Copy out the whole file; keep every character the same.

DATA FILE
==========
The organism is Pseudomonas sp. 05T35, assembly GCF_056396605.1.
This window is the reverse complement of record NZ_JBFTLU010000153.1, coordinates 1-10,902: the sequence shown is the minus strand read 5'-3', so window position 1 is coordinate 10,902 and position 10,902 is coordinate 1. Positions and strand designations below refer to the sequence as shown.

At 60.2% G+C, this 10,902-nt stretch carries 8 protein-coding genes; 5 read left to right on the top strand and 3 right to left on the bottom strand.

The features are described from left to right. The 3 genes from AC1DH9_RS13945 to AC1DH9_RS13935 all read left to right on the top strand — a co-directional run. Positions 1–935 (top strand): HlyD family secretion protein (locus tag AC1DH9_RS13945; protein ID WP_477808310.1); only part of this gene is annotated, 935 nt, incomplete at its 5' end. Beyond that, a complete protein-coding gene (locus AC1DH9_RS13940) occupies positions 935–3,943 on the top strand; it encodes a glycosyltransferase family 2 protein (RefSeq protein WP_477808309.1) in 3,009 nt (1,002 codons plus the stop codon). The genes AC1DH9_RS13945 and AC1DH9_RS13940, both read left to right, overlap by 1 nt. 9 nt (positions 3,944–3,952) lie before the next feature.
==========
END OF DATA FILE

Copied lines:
The organism is Pseudomonas sp. 05T35, assembly GCF_056396605.1.
This window is the reverse complement of record NZ_JBFTLU010000153.1, coordinates 1-10,902: the sequence shown is the minus strand read 5'-3', so window position 1 is coordinate 10,902 and position 10,902 is coordinate 1. Positions and strand designations below refer to the sequence as shown.

At 60.2% G+C, this 10,902-nt stretch carries 8 protein-coding genes; 5 read left to right on the top strand and 3 right to left on the bottom strand.

The features are described from left to right. The 3 genes from AC1DH9_RS13945 to AC1DH9_RS13935 all read left to right on the top strand — a co-directional run. Positions 1–935 (top strand): HlyD family secretion protein (locus tag AC1DH9_RS13945; protein ID WP_477808310.1); only part of this gene is annotated, 935 nt, incomplete at its 5' end. Beyond that, a complete protein-coding gene (locus AC1DH9_RS13940) occupies positions 935–3,943 on the top strand; it encodes a glycosyltransferase family 2 protein (RefSeq protein WP_477808309.1) in 3,009 nt (1,002 codons plus the stop codon). The genes AC1DH9_RS13945 and AC1DH9_RS13940, both read left to right, overlap by 1 nt. 9 nt (positions 3,944–3,952) lie before the next feature.